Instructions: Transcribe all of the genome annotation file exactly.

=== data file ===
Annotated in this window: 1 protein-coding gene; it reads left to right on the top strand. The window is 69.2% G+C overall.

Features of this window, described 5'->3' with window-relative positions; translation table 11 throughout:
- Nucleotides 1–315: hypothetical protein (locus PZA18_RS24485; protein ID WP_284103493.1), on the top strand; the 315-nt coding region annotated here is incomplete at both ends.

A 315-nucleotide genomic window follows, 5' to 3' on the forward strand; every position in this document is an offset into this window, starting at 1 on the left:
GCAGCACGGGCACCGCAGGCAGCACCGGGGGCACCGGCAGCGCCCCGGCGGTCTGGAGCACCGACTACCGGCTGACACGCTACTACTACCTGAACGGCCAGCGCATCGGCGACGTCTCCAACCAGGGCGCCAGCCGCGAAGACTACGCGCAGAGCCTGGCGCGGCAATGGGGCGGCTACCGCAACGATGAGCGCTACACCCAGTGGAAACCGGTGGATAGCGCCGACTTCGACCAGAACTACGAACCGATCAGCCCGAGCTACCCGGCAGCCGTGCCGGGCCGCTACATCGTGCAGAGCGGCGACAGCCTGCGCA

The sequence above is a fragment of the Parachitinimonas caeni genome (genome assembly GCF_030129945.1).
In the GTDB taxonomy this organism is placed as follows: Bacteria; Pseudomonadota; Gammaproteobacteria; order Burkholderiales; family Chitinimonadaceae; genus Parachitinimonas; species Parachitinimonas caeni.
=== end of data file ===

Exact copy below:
Annotated in this window: 1 protein-coding gene; it reads left to right on the top strand. The window is 69.2% G+C overall.

Features of this window, described 5'->3' with window-relative positions; translation table 11 throughout:
- Nucleotides 1–315: hypothetical protein (locus PZA18_RS24485; protein ID WP_284103493.1), on the top strand; the 315-nt coding region annotated here is incomplete at both ends.

A 315-nucleotide genomic window follows, 5' to 3' on the forward strand; every position in this document is an offset into this window, starting at 1 on the left:
GCAGCACGGGCACCGCAGGCAGCACCGGGGGCACCGGCAGCGCCCCGGCGGTCTGGAGCACCGACTACCGGCTGACACGCTACTACTACCTGAACGGCCAGCGCATCGGCGACGTCTCCAACCAGGGCGCCAGCCGCGAAGACTACGCGCAGAGCCTGGCGCGGCAATGGGGCGGCTACCGCAACGATGAGCGCTACACCCAGTGGAAACCGGTGGATAGCGCCGACTTCGACCAGAACTACGAACCGATCAGCCCGAGCTACCCGGCAGCCGTGCCGGGCCGCTACATCGTGCAGAGCGGCGACAGCCTGCGCA

The sequence above is a fragment of the Parachitinimonas caeni genome (genome assembly GCF_030129945.1).
In the GTDB taxonomy this organism is placed as follows: Bacteria; Pseudomonadota; Gammaproteobacteria; order Burkholderiales; family Chitinimonadaceae; genus Parachitinimonas; species Parachitinimonas caeni.